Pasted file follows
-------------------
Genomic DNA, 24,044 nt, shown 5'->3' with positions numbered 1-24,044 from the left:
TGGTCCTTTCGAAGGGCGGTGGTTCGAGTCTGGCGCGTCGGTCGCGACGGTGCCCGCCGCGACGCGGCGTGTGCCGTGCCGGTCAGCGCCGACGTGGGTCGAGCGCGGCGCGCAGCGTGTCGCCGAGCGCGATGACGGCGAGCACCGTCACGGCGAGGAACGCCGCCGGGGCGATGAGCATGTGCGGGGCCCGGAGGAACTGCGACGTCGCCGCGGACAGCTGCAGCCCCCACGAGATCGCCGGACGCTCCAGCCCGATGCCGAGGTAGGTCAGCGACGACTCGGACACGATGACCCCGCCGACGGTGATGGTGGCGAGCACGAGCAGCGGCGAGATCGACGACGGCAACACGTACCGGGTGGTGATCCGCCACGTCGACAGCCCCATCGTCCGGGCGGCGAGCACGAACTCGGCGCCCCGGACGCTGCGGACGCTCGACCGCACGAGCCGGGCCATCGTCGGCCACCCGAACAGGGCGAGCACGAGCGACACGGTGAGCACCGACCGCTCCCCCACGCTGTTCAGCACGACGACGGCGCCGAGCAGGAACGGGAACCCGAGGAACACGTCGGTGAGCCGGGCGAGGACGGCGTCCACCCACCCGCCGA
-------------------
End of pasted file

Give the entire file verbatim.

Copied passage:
Genomic DNA, 24,044 nt, shown 5'->3' with positions numbered 1-24,044 from the left:
TGGTCCTTTCGAAGGGCGGTGGTTCGAGTCTGGCGCGTCGGTCGCGACGGTGCCCGCCGCGACGCGGCGTGTGCCGTGCCGGTCAGCGCCGACGTGGGTCGAGCGCGGCGCGCAGCGTGTCGCCGAGCGCGATGACGGCGAGCACCGTCACGGCGAGGAACGCCGCCGGGGCGATGAGCATGTGCGGGGCCCGGAGGAACTGCGACGTCGCCGCGGACAGCTGCAGCCCCCACGAGATCGCCGGACGCTCCAGCCCGATGCCGAGGTAGGTCAGCGACGACTCGGACACGATGACCCCGCCGACGGTGATGGTGGCGAGCACGAGCAGCGGCGAGATCGACGACGGCAACACGTACCGGGTGGTGATCCGCCACGTCGACAGCCCCATCGTCCGGGCGGCGAGCACGAACTCGGCGCCCCGGACGCTGCGGACGCTCGACCGCACGAGCCGGGCCATCGTCGGCCACCCGAACAGGGCGAGCACGAGCGACACGGTGAGCACCGACCGCTCCCCCACGCTGTTCAGCACGACGACGGCGCCGAGCAGGAACGGGAACCCGAGGAACACGTCGGTGAGCCGGGCGAGGACGGCGTCCACCCACCCGCCGA